All posts by hannahfarrow2020

Gabe Hudson: What I’ve learned

By Hannah Farrow
Medill Reports

Award-winning fiction writer Gabe Hudson, 48, on his creative process, authoring three books, and his dog

I was very cognizant of the generation that came before me — the Vietnam generation, my parents’ generation — so when I was writing “Dear Mr. President,” I felt that the characters were in conversation with the war literature that belonged to it.

Nobody was thinking about war — this was pre-9-11. There wasn’t all this art. For me to even suggest that the goal was subject-worthy of cultural introspection was strange, unique. I was like an aberration. People were like, “Whoa, the Gulf War. I never even think about that.”

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Egg quality: It’s no yolk

By Hannah Farrow
Medill Reports

Cartons of eggs range from $1.79 to $7.99 at grocery stores, and they vary from cage-free to organic, brown to white. What do buzzwords like “vegetable-fed” or “free-range” really mean? And what’s worth the extra money?

Learn what you’re getting for the price you’re paying.
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Ernest in our time: The Hemingway Birthplace Museum and the woman aiding its growth

By Hannah Farrow
Medill Reports

Carla Mayer walks up to the three-story 1890 Victorian home nestled on a quiet, tree-lined street in Oak Park and climbs the six front wooden steps and opens the left French door. Inside the foyer, she greets the intern working the desk and the elderly volunteer waiting for his tour group. She hangs up her coat with the others on the wall, walks into the living room and closes the door.

The 53-year-old mother of two started working at The Hemingway Birthplace Museum as the volunteer coordinator in May 2019 and, as her boss Keith Strom says, is a “godsend.” With a background in history and 20 years at Tyndale House Publishers, Mayer has implemented the first tour in Spanish, increased volunteer recruitment by 20% and uncovered new facts about Hemingway’s family. But beyond the growth, Mayer feels like she finally found her tribe among the volunteers, the place where she belongs. “These are people that love books and they love history,” Mayer says.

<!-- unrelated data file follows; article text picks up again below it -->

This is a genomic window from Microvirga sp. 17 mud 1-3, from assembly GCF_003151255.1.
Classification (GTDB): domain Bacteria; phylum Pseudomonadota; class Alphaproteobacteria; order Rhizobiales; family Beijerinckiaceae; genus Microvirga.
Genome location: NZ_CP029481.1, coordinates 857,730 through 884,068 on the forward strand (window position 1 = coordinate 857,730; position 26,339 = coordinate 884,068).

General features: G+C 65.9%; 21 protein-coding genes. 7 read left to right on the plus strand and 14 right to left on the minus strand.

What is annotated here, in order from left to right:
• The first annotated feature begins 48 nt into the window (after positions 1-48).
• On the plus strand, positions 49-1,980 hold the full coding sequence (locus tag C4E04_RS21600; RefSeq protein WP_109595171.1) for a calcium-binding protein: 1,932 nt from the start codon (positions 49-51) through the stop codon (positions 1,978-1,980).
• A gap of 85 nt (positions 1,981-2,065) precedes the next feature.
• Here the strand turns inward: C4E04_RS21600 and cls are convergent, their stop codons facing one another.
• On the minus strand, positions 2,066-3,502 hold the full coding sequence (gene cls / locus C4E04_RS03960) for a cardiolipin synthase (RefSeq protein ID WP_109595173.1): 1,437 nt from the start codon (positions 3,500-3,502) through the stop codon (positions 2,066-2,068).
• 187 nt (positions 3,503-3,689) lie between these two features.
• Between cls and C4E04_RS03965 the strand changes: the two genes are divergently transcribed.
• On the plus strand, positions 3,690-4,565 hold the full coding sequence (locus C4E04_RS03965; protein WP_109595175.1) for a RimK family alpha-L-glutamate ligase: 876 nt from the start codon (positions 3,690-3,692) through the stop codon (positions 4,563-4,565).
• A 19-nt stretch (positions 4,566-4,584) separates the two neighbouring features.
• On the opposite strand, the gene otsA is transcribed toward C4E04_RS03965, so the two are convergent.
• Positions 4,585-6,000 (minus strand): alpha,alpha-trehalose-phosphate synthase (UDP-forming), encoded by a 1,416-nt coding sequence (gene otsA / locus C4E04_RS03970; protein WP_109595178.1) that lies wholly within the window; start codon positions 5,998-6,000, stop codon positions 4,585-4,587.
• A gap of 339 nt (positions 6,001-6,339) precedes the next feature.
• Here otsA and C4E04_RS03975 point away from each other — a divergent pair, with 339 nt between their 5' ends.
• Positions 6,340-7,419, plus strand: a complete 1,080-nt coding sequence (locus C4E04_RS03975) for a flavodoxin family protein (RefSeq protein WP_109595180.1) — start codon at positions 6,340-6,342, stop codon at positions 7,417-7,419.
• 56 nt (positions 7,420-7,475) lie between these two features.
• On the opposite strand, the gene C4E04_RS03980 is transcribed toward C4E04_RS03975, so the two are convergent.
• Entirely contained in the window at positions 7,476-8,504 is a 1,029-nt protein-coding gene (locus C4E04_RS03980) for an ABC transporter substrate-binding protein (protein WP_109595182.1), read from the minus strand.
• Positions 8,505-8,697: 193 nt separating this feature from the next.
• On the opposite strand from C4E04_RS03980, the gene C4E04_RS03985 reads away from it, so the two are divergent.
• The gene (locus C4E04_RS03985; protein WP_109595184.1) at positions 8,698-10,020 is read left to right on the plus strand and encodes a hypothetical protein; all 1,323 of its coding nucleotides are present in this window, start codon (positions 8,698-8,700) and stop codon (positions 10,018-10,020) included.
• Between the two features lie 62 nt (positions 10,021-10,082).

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South Africa’s sex education aims to reduce gender-based violence

By Hannah Farrow
Medill Reports

Growing up in South Africa’s Eastern Cape, Asa Jali had a narrow outlook on relationships. “You learn that if your boyfriend hits you, that’s how they show you love. So if he doesn’t, he doesn’t love you. If there’s no violence, he doesn’t love you,” Jali, 23, said.

Her views are common throughout the country. Like most of her friends, Jali didn’t learn anything about sex, let alone consent, in high school. “You don’t know anything about your vagina as well, what satisfaction means and how to get an orgasm.”

Despite South Africa’s Life Orientation curriculum — a nationwide program for grades four through 12 that includes robust sex education — gender-based violence remains a nationwide issue in South Africa. The Department of Basic Education reported in 2019 that more than one in three girls is sexually assaulted before the age of 17.

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Advice you didn’t know you needed from a sex therapist in the #MeToo era

By Hannah Farrow
Medill Reports

Free porn, internet dating and the hookup culture affects American’s sexual behavior a lot, says Shirley Baron, a Northwestern University clinical assistant professor of psychiatry and behavioral sciences who’s been a certified sex therapist for over 30 years. In her black and white office on the 27th floor of a highrise in the middle of Chicago, Baron discusses modern relationships and what to do when anxiety problems arise in the bedroom.

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